The risk of patient selection spectrum bias associated with the study population, or method of recruitment, was rated as either ‘high’ or ‘unclear’ for 12 of the published studies; this was the most common concern raised in the quality assessment. Studies with a high or unclear risk of bias were characterized by failure to present patient symptom status (five studies), inclusion of subjects who had previously tested positive for SARS-CoV-2 (one study) or use of investigator-selected or non-clinical convenience samples. Evidence of bias associated with the conduct of RT–PCR testing was not identified for any of the 14 studies meeting inclusion criteria. Several studies suffered either from unclear or elevated risk of index test or from flow and timing biases (detailed further in Appendix 1).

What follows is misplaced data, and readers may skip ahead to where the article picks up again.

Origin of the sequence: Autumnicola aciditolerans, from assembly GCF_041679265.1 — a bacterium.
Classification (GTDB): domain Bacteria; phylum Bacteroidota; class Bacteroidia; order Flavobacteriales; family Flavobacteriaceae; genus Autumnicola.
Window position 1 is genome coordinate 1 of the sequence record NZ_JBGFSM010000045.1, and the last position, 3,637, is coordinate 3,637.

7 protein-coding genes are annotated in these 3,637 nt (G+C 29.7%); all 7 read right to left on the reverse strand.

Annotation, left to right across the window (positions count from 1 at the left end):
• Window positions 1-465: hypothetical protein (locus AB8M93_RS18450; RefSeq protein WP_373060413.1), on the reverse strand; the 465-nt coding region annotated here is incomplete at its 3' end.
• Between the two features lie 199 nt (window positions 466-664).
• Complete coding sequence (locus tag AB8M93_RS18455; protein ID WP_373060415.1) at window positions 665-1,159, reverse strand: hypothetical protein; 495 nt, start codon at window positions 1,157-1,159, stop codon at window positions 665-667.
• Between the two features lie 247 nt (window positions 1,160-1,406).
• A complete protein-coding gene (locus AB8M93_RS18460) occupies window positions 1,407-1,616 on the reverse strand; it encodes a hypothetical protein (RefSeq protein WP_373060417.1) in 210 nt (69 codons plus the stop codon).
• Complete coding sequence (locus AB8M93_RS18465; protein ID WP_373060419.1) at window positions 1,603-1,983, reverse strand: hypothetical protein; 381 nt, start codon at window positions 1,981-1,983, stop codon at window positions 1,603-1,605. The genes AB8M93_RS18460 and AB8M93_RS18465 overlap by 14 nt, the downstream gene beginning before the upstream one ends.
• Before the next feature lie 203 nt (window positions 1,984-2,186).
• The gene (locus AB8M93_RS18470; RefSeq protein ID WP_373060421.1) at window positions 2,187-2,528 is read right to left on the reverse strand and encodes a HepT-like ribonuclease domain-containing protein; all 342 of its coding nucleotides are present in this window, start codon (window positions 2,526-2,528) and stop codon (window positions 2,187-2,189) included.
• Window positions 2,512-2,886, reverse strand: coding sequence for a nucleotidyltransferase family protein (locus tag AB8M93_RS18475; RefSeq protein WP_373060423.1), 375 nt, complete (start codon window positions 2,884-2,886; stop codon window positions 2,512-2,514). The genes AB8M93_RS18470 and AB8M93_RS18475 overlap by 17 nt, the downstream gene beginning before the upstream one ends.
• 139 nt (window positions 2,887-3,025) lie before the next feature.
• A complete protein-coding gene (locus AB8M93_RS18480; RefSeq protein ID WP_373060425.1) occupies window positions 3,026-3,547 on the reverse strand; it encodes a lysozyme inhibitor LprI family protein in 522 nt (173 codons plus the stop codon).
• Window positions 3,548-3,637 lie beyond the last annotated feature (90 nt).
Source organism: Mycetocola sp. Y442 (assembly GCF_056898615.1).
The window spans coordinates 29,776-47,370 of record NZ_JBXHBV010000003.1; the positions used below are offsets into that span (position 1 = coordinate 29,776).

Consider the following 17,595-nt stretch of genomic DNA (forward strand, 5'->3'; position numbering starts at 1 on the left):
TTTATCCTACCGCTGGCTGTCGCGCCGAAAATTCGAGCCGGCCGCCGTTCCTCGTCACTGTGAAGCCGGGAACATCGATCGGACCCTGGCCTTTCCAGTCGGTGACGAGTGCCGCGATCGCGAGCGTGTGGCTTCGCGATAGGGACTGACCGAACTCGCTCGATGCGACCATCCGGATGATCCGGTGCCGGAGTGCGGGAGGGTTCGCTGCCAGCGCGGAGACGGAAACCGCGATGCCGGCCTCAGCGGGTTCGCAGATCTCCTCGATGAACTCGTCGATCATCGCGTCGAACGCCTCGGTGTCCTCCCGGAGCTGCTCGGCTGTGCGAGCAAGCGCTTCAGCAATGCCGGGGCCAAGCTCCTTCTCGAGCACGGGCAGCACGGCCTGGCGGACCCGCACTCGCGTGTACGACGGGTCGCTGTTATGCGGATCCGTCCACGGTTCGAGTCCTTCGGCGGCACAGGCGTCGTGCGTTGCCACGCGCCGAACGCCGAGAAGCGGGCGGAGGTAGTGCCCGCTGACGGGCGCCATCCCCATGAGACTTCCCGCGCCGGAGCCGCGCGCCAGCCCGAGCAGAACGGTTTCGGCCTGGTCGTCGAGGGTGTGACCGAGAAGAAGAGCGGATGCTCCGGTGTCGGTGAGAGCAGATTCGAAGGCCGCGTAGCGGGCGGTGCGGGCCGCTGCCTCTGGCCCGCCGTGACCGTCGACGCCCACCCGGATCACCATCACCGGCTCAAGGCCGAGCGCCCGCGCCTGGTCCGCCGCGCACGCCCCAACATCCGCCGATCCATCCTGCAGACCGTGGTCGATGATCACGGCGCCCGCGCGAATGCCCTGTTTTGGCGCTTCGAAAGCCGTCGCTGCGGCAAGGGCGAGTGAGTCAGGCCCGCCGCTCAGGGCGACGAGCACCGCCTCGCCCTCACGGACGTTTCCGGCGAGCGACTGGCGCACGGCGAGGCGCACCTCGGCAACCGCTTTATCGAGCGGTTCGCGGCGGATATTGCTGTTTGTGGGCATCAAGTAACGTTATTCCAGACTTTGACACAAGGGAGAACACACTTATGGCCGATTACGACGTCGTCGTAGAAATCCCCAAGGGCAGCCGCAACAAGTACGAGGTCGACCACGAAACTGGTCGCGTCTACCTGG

The clinical sensitivity of the ID NOW assay was lower than that of the RT–PCR assay, when both were compared to the composite reference standard, in 14 of the 15 studies shown in Table 2. In studies reporting more than a single positive RT–PCR result, the sensitivity of ID NOW, as compared to the composite reference standard, varied from 44 to 94%, while that of the RT–PCR test varied from 91 to 100%. For studies in which patient selection bias was rated low, the sensitivity of ID NOW (in comparison with the composite reference standard) ranged from 60 to 92% (Table 2). This corresponds with published analytical sensitivity estimates that have shown limits of detection for ID NOW that are several orders of magnitude higher than those of RT–PCR assays, ranging from 3900 (Lephart et al., 2020) to 20,000 (Zhen et al., 2020a) gene copies/mL, and data published on an FDA web site (https://www.fda.gov/medical-devices/coronavirus-covid-19-and-medical-devices/sars-cov-2-reference-panel-comparative-data) that suggests a 500-fold higher LOD for the ID NOW platform than for the Panther Fusion Assay employed in our clinical study. These results are consistent with the studies in our systematic review that showed discordance among assays to be most frequent when Ct values were relatively high (see Appendix 1) (Basu et al., 2020; Cradic et al., 2020; Lephart et al., 2020; Mitchell and George, 2020; Smithgall et al., 2020; Zhen et al., 2020a).